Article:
Foreclosures coming?

From Patch:

NJ Housing Market Troubles Loom As Foreclosures Surge: Reports

With inflation still high, foreclosures nearing pre-pandemic levels and a recession potentially looming, new analysis warns that New Jersey has some of the nation’s most vulnerable housing markets. Meanwhile, the Garden State has one of the highest foreclosure rates in the United States, according to new reports from ATTOM.

New Jersey had the nation’s fourth-highest rate of properties entering foreclosure filings in August — 1 out of 2,441 housing units, according to the real estate data curator. Only Illinois (1 in every 1,926), Delaware (1 of every 2,387) and South Carolina (1 in every 2,417) had higher rates.

Based on gaps in home affordability, underwater mortgages, foreclosures and unemployment, many of New Jersey’s housing markets show among the highest risks of decline in the nation, according to ATTOM.

Many of New Jersey’s most vulnerable markets include suburbs of New York and Philadelphia. Bergen, Essex, Ocean, Passaic, Sussex, Union, Camden and Gloucester Counties are among the nation’s 50 most vulnerable housing markets based on data from the second quarter of 2022, according to ATTOM.

Out of the top 50 most vulnerable counties, three in New Jersey had among the highest rates of homes with a foreclosure action during the second quarter. Cumberland County (1 in 373 homes), Warren County (1 in 373) and Camden County (1 in 462). Only Cuyahoga County (Cleveland), Ohio, had a higher foreclosure rate (1 in 365 homes) on the list of vulnerable markets.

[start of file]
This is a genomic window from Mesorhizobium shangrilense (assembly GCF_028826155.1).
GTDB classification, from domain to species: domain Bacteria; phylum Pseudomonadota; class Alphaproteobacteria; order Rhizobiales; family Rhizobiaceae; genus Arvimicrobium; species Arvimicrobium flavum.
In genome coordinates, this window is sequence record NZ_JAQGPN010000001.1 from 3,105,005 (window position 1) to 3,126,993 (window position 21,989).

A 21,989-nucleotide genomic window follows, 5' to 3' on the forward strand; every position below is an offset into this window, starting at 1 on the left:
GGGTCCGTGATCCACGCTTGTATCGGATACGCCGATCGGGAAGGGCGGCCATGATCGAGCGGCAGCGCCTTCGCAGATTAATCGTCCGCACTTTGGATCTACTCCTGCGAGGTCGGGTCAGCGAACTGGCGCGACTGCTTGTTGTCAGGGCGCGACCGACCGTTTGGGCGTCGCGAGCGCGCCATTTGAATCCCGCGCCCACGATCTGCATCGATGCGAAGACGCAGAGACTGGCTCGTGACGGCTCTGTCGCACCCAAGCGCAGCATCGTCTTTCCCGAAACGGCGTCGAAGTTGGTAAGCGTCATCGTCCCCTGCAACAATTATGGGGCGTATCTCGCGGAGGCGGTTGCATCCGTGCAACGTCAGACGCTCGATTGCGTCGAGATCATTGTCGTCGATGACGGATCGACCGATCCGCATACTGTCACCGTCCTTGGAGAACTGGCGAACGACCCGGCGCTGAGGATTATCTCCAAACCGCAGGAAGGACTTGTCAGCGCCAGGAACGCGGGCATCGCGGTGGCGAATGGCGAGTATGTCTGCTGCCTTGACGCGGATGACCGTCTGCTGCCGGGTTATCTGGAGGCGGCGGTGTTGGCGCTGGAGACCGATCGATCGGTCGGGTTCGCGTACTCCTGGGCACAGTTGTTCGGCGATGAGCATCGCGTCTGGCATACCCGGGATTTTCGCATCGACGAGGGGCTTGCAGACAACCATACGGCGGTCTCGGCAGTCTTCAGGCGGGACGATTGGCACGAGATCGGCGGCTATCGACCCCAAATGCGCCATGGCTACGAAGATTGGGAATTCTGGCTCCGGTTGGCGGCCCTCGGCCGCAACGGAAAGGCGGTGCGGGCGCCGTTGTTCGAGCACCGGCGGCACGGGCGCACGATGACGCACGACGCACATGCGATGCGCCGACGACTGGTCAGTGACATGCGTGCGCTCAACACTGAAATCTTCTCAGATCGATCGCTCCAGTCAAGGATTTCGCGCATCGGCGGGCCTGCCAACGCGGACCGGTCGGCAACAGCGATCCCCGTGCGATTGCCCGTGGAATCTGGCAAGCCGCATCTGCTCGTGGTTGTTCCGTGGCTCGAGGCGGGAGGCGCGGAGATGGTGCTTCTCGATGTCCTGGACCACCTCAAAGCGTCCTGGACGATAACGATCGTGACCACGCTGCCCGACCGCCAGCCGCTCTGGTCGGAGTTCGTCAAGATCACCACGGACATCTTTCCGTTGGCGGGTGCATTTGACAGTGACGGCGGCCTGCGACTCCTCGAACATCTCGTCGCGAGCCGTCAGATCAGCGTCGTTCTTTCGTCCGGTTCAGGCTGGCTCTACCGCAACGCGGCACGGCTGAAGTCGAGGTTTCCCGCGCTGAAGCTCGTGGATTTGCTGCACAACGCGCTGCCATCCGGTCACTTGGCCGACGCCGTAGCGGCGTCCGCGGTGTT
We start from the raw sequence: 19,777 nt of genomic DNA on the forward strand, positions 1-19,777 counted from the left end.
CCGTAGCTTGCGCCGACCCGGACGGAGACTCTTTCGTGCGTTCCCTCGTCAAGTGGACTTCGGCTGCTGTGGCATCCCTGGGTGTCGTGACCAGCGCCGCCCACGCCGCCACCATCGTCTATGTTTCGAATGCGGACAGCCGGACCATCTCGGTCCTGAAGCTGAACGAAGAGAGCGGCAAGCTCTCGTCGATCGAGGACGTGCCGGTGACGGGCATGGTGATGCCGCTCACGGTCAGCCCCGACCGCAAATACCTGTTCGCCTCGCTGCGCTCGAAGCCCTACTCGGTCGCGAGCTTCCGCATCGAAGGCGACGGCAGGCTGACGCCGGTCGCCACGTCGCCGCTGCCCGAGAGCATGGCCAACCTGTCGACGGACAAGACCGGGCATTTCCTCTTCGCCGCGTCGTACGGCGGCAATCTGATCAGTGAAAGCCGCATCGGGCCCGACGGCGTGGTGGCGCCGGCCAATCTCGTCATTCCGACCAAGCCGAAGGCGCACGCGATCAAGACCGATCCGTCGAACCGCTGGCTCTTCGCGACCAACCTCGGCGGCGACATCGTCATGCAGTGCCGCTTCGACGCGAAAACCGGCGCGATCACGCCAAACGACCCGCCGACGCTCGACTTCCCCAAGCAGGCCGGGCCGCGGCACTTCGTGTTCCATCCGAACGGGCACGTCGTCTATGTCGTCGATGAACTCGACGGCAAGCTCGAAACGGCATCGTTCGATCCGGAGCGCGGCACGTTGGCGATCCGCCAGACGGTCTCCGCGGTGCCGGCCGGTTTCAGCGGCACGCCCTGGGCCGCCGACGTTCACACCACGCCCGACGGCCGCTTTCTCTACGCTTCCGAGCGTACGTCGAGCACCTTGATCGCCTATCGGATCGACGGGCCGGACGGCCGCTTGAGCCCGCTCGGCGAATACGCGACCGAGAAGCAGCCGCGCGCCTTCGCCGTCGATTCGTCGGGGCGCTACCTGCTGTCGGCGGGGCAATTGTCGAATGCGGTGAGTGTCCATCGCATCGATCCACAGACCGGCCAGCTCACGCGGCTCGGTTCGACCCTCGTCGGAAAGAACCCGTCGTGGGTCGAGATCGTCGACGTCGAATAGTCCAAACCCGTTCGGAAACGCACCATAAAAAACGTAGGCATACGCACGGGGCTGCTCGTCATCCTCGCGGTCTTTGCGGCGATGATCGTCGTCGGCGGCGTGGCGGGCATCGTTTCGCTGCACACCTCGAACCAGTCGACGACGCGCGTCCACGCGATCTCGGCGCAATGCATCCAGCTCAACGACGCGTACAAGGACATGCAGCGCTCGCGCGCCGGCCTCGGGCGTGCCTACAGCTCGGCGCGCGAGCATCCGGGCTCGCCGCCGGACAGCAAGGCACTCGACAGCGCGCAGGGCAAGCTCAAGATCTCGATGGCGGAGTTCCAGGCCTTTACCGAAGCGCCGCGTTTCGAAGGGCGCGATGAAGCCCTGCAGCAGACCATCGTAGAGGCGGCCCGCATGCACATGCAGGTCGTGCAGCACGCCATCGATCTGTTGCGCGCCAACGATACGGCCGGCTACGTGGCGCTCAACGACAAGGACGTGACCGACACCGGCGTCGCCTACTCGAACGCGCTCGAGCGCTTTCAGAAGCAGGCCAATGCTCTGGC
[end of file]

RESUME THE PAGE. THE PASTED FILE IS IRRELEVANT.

Posted in Economics, Foreclosures, Mortgages, New Jersey Real Estate | 14 Comments

UK brings out the big guns to fight recession

From CNBC:

UK government dishes out extensive tax cuts as country braces for recession

The measures include:

  • Cancellation of a planned rise in corporation tax to 25%, keeping it at 19%, the lowest rate in the G-20.
  • A reversal in the recent 1.25% rise in National Insurance contributions — a tax on income.
  • A reduction in the basic rate of income tax from 20 pence to 19 pence.
  • Scrapping of the 45% tax paid on incomes over £150,000 ($166,770), taking the top rate to 40%.
  • Significant cuts to stamp duty, a tax paid on home purchases.
  • A network of “investment zones” around the country where businesses will be offered tax cuts, liberalized planning rules and a reduction in regulatory obstacles.
  • A claim-back scheme for sales taxes paid by tourists.
  • Scrapping of an increase in tax rates on various alcohols.
  • Scrapping of a cap on bankers’ bonuses.
Posted in Economics, Politics | 99 Comments

Not going to get better any time soon

From CNN:

Home sales dropped 20% in August from a year ago

Home sales declined for the seventh month in a row in August as higher mortgage rates and stubbornly high prices pushed prospective buyers out of the market.

Sales of existing homes — which include single-family homes, townhomes, condominiums and co-ops — were down 19.9% from a year ago and down 0.4% from July, according to a report from the National Association of Realtors.